Contraband – Movie Review
Posted by FATEMA H.KAGALWALA on January 27, 2012 | No Comments
PRODUCER – Tim Bevan, Eric Fellner, Baltasar Kormákur, Stephen Levinson, Mark Wahlberg
DIRECTOR – Baltasar Kormákur
WRITER – Aaron Guzikowski (screenplay), Arnaldur Indriðason and Óskar Jónasson for ‘Reykjavik-Rotterdam’
CAST – Mark WahlBerg, Kate Beckinsale, Giovanni Ribisi, Ben Foster
MUSIC – Clinton Shorter
Heist films are generally quickies, focused and to-the-point. Contraband keeps to its brief and serves up a delightfully tight, somewhat manipulative, a little complicated but intelligent crime caper that stays to the point.
It begins similarly as well. Chris Farraday (Mark Wahlberg) is an ex-smuggler who now works installing security alarms. He has a lovely wife Kate (Kate Beckinsale), two kids and a happy home. All of this comes under danger when Kate’s brother Andy (Caleb Landry Jones) drops a cocaine cargo he was running on a ship for fear of being caught. Now his boss Tim Briggs (Giovanni Ribisi) is baying for his blood, demanding the cargo’s worth of money while threatening to harm Kate and her children. Chris is forced to work out a short-cut to getting instant millions and he does but not before putting his wife and children in his friend, Sebastian’s (Ben Foster) guardianship. What follows not only involves fake notes, armoured car heists, drug-running on cargo ships but betrayal and murder.
The director, Baltasar Kormákur remakes the film from an Icelandic film titled ‘Reykjavík-Rotterdam’ (2008) starring himself. It is a race-to-the-finish sort of film that leaves little time to absorb any details more than necessary for the plot to move on. In a tightly narrated fashion it lays out the plan, the progression and growing stakes in equal measure and creates a fair amount of tension while doing it. The odds stalked against Chris are huge yet he, the eponymous, templat-ish, fearless heist-hero will pull through anything however bizarre for that stoic and unassailable love for his family. He is the all-protector of his vulnerable wife, children and here, brother-in-law too. There is little we get to know about him apart from this unnatural heroism except that he loves pulling off such jobs. That, again does little for the plot.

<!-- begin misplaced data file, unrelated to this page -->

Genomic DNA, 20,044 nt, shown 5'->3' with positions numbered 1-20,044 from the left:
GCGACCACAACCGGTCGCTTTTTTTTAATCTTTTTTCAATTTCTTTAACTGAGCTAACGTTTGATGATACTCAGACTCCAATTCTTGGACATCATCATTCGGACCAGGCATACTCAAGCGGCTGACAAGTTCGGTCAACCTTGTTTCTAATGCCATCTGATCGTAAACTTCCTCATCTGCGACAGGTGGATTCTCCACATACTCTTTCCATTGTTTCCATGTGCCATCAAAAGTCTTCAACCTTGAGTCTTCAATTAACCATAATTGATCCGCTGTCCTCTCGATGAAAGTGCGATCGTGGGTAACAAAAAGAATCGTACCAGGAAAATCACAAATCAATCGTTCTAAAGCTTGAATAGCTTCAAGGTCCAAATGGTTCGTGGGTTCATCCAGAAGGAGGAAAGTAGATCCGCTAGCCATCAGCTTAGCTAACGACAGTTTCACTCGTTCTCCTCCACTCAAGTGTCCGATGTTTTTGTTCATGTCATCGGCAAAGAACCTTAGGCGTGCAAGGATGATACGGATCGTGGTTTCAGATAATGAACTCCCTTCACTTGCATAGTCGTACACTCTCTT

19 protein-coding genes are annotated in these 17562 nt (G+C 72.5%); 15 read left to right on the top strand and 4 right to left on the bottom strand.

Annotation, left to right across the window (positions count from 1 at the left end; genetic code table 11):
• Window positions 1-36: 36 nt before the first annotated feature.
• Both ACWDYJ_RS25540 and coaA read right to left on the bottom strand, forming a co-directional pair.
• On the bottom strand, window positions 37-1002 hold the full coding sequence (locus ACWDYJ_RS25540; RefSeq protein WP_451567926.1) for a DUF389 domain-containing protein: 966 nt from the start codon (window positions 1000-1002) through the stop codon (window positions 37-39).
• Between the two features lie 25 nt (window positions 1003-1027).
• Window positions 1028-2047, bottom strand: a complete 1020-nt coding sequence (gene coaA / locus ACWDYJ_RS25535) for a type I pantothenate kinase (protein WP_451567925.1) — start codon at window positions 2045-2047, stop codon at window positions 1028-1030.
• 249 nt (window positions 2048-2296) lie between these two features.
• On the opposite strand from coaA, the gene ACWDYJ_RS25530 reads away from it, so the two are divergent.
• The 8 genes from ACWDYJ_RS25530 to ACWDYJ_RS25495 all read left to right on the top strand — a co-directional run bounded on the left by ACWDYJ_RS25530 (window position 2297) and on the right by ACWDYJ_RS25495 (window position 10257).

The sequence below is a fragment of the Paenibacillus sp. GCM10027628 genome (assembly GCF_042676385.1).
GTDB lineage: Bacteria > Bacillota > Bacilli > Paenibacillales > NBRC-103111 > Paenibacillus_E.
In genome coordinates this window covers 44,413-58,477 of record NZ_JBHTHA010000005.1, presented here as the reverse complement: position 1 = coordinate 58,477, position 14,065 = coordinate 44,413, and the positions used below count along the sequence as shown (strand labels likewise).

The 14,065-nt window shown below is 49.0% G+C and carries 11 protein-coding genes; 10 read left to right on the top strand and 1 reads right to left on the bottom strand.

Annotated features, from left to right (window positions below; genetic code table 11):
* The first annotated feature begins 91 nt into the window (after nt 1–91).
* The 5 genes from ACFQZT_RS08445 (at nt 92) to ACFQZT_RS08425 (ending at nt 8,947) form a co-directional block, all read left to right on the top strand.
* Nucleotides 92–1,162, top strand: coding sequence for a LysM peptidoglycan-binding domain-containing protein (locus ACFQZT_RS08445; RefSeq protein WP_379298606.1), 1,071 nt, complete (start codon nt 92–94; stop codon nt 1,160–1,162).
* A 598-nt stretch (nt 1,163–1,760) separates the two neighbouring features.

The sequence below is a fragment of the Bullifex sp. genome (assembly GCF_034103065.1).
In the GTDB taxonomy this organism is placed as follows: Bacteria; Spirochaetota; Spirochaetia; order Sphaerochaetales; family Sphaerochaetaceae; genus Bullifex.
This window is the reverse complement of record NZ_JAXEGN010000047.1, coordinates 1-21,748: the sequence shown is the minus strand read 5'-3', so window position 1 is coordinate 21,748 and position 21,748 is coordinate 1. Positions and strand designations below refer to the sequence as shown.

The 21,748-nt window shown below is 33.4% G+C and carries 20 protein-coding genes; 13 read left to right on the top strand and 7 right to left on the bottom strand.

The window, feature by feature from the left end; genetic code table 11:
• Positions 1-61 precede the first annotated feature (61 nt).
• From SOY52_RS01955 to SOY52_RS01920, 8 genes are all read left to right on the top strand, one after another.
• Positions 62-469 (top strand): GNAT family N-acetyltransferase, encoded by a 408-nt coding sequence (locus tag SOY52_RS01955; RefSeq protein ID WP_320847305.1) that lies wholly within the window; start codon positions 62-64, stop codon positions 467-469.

What does is the sharp cutting and edgy narrative, just about balancing the showing and telling of the plan and unfolding of the next development, keeping us summarily hooked to what happens next. For a crime thriller this is enough runs gained for winning the match. Obviously then, the film becomes a plot-based caper where characters do little than serve up the next thrill or curve and Wahlberg and Beckinsale play their roles strictly within these limits. The grainy, grungy visuals chalk up a gritty landscape that helps the film do what it sets out to do with determination – to keep having you ask, so what’s next?!
Does that make it good film? Well, it makes it a good well-spent two hours following the twisted terrains of crime at the movies.